One of the problems that engineering has is its relative invisibility. Although, as any reader of The Engineer will appreciate, it pervades every part of our lives, it does so in such a way that people don’t realise it. This is a fundamental part of engineering design, of course — if you notice it, it’s probably gone wrong. Invisible engineering is good engineering.
This is one of the reasons that we cover the motorsport sector so much. It’s probably the most visible, dynamic branch of engineering, with in-your-face technology that’s so much on the cutting edge that it frequently fails — and in front of millions of TV viewers, too. It showcases the problem-solving skills of engineers, it puts critical technology like man-machine interface front and centre, and it represents an aspiration for budding engineers.
That’s not the only reason. The Engineer is a UK magazine, and motorsport has a unique home in the UK. Britain isn’t the birthplace of motorsport — that would be France — and it probably doesn’t have the biggest fanbase here: for motorsport generally, the US has the largest number of fans, and Formula 1 is probably more popular in Italy and Brazil than it is here.
But Britain has a good claim to be the home of motorsport technology. Eight of the 12 Formula 1 teams of the 2012 season are based in the UK; endurance racing, rallying and lower formulas all have bases here. Moreover, it’s an extremely important — and, again, unique — vehicle for technology transfer, mainly but not wholly between the automotive and aerospace sectors.
In our upcoming issue you’ll be able to read two features about how the motorsport industry is working with other sectors, and helping to develop important new technologies with wider applications. In our cover feature, Stephen Harris talks about structural batteries, a new technology which combines energy storage with load-bearing materials and which is part of the Lola-Drayson electric racer. In the interview, I talk to the head of McLaren Advanced Technologies, Geoff McGrath, about how the race team’s expertise in data gathering and handling is being used in healthcare, infrastructure management and the oil and gas sector.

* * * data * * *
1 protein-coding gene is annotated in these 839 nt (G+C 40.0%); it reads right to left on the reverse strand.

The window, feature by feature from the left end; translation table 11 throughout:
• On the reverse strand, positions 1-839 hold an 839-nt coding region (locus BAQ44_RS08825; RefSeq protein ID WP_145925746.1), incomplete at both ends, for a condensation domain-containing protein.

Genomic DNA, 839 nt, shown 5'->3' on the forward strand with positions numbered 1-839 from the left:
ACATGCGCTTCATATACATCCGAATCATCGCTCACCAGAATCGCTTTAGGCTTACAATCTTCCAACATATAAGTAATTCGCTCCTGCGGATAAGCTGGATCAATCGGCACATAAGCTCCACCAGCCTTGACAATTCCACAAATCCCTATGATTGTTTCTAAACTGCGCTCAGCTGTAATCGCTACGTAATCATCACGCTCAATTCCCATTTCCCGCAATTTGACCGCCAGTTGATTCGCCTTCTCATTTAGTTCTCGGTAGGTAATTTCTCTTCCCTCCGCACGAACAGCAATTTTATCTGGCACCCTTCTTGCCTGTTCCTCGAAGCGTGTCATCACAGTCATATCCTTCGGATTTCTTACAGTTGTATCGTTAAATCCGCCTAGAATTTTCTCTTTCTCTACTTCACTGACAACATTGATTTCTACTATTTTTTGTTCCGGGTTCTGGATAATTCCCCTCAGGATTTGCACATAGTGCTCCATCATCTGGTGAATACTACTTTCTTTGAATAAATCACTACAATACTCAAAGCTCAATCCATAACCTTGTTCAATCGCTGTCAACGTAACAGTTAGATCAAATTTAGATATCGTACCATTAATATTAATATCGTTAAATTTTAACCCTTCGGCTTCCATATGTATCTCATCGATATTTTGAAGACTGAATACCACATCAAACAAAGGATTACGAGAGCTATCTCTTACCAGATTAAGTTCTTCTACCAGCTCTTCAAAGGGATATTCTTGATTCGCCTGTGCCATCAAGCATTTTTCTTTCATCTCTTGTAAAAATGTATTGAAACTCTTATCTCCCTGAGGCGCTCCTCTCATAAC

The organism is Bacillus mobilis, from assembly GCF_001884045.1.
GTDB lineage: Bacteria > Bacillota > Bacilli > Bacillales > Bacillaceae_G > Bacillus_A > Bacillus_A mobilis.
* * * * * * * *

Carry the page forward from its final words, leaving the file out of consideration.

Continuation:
McGrath’s point of view is an interesting one. The motorsport sector is not necessarily a great place to develop intellectual property, he says: a race series such as F1 is about technology optimisation, not development, and regulations often have a damping effect on actual invention. McLaren’s take on transferring technology out of motorsport is to find partners in their target sectors who have knowledge of their markets and how to access them, and then apply their expertise alongside them. In this, as so often on the grid, they may be leading the field.
This isn’t to say that F1 can’t originate technology. The Williams and Renault teams’ flywheel kinetic energy recovery systems are both now on the market for mobile and static energy storage, and technologies such as structural batteries and direct-drive electric motors are being trialled in motorsport before hitting the electric vehicle market. But the motorsport sector needs to find new ways to spread its influence in UK engineering. It’s a unique resource of both visibility and technology, and can be of great benefit to the UK economy, but it needs imagination in business as much as in engineering.